|Molecular Vision 2005;
Received 16 March 2005 | Accepted 22 December 2005 | Published 28 December 2005
Localization of PDZ domain containing proteins discs large-1 and scribble in the mouse eye
Minh M. Nguyen, Charlene Rivera,
Anne E. Griep
Department of Anatomy, University of Wisconsin Medical School, Madison, WI
Correspondence to: Dr. Anne E. Griep, Department of Anatomy, University of
Wisconsin Medical School, 1300 University Avenue, Madison, WI, 53706;
Phone: (608) 262-8988; FAX: (608) 262-7306; email:
Dr. Nguyen is now at the Department of Urology, Northwestern University, Chicago, IL.
Purpose: In invertebrates such as Drosophila melanogaster and Caenorhabditis elegans, the PDZ domain containing proteins, Discs large (Dlg) and Scribble (Scrib), are found localized to specific junctional complexes and have been shown to be required for establishing and maintaining epithelial cell adhesion, polarity, and proliferation during development. In addition, they are known to be critical for neural development. However, the mechanisms and pathways through which they act in mammalian systems, especially in vivo, are poorly understood. The purpose of this study was to characterize the distribution of Dlg-1 and Scrib in various structures of the mouse eye and the regions where these proteins overlap with known adhesion proteins.
Methods: Embryos or mouse eyes were embedded, sectioned, subjected to immunofluorescence with antibodies to Dlg-1, Scrib, and E-cadherin, N-cadherin, or ZO-1, and stained sections viewed under confocal microscopy.
Results: Dlg-1 and Scrib were found widely distributed throughout the eye. In the lens, overlap was observed with E- and N-cadherin and ZO-1 in regions where adherens junctions are found, as well as in the complexes that attach lens cells to the underlying capsule. Overlap of Dlg-1 and Scrib with E-cadherin and ZO-1 was observed in the portions of the cornea and in the retinal pigment epithelium. However, in the neural retina, there appeared to be little, if any, overlap of Dlg-1 or Scrib with adhesion proteins, consistent with a role in synapse biology in the neural retina rather than adhesion.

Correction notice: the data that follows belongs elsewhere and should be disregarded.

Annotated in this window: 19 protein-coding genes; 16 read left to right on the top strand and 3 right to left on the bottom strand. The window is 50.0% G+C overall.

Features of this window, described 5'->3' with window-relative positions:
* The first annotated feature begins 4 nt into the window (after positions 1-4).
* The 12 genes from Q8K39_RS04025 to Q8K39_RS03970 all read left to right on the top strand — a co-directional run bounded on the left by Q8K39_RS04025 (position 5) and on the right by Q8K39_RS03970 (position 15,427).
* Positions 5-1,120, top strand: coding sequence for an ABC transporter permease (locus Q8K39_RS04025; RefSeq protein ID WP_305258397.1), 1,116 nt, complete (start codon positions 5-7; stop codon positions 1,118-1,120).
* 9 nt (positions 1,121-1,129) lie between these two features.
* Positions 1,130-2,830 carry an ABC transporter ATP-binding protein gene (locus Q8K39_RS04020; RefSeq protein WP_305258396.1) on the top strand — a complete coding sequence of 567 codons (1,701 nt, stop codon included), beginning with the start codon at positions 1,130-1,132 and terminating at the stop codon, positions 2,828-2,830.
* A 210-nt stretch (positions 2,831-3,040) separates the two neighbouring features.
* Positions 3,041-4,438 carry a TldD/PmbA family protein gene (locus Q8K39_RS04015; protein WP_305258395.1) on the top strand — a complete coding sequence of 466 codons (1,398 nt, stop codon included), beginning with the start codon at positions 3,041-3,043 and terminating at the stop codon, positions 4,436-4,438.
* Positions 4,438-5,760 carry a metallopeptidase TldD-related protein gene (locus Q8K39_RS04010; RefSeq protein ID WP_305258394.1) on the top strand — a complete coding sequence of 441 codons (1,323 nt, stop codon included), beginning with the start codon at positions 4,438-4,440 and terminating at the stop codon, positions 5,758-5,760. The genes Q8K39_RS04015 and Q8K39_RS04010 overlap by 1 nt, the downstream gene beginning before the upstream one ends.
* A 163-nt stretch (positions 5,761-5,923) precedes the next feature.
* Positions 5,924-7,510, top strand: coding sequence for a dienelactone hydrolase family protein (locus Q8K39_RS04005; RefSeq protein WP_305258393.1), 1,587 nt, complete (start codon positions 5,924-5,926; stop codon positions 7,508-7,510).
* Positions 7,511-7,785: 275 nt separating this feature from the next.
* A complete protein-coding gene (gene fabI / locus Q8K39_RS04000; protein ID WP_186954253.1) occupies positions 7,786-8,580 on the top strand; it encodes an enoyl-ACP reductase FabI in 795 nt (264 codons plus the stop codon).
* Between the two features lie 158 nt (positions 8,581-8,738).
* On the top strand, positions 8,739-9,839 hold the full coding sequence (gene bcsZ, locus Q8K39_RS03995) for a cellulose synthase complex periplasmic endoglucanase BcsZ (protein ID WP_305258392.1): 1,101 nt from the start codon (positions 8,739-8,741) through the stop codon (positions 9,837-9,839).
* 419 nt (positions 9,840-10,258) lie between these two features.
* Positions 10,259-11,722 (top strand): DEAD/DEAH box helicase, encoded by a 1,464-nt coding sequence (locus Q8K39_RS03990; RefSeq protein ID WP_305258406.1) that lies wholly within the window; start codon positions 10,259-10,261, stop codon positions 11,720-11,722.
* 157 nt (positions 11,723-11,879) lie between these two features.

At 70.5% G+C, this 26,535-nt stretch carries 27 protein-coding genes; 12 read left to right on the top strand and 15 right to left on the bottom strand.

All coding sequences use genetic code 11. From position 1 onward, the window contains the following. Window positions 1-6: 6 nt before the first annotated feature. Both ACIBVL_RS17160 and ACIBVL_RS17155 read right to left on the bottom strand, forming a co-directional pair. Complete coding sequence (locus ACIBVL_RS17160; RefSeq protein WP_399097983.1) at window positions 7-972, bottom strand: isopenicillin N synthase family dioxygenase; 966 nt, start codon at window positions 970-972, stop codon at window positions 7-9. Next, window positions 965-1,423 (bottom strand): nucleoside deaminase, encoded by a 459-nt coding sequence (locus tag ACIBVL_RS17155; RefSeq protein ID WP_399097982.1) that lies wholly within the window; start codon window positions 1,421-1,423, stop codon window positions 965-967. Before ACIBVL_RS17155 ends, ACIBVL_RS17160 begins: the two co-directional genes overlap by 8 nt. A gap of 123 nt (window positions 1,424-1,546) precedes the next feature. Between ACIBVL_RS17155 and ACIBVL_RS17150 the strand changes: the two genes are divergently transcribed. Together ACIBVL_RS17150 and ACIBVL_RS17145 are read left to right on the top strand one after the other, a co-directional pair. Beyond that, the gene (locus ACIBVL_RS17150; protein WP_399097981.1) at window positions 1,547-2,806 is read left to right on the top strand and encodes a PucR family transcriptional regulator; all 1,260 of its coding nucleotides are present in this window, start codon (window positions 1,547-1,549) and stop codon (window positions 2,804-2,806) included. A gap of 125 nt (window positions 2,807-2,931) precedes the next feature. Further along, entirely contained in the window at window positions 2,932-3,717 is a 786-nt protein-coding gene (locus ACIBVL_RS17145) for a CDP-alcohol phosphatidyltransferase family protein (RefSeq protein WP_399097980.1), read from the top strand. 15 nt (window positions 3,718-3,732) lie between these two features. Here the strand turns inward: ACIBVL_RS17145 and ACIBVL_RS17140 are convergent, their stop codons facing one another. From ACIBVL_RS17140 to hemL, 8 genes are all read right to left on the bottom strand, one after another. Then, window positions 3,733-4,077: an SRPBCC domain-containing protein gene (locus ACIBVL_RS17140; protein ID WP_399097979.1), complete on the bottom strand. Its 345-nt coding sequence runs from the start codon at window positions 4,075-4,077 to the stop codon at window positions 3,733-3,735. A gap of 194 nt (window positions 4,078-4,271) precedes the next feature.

Conclusions: The observed localization of Dlg-1 and Scrib with cadherins suggests that these proteins may play roles in cell adhesion, polarity and proliferation, as they do in invertebrates, suggesting cross-species conservation of function for these PDZ proteins. However, the broader distribution of these PDZ proteins within the eye suggests they may play more diverse roles in cell adhesion and differentiation.
Cell-cell adhesion, cell communication and cell polarity are vital to the growth and differentiation of epithelial tissues and to maintaining their long-term integrity. These properties of epithelial cells are, in part, mediated via cell-cell junctional complexes such as occludens and adherens junctions. Although the major protein components of these junctional complexes have been studied widely, the mechanisms through which they are established, maintained and linked to the regulation of cell proliferation in mammalian systems are largely unexplored. Evidence from studies in invertebrates indicates that members of the PDZ (PSD95/Dlg/ZO-1) protein family play a role in these processes [1,2]. In this study we characterized the distribution and subcellular localization of two PDZ proteins, Discs Large-1 (Dlg-1) and Scribble (Scrib), relative to other known adhesion proteins, in the mouse eye.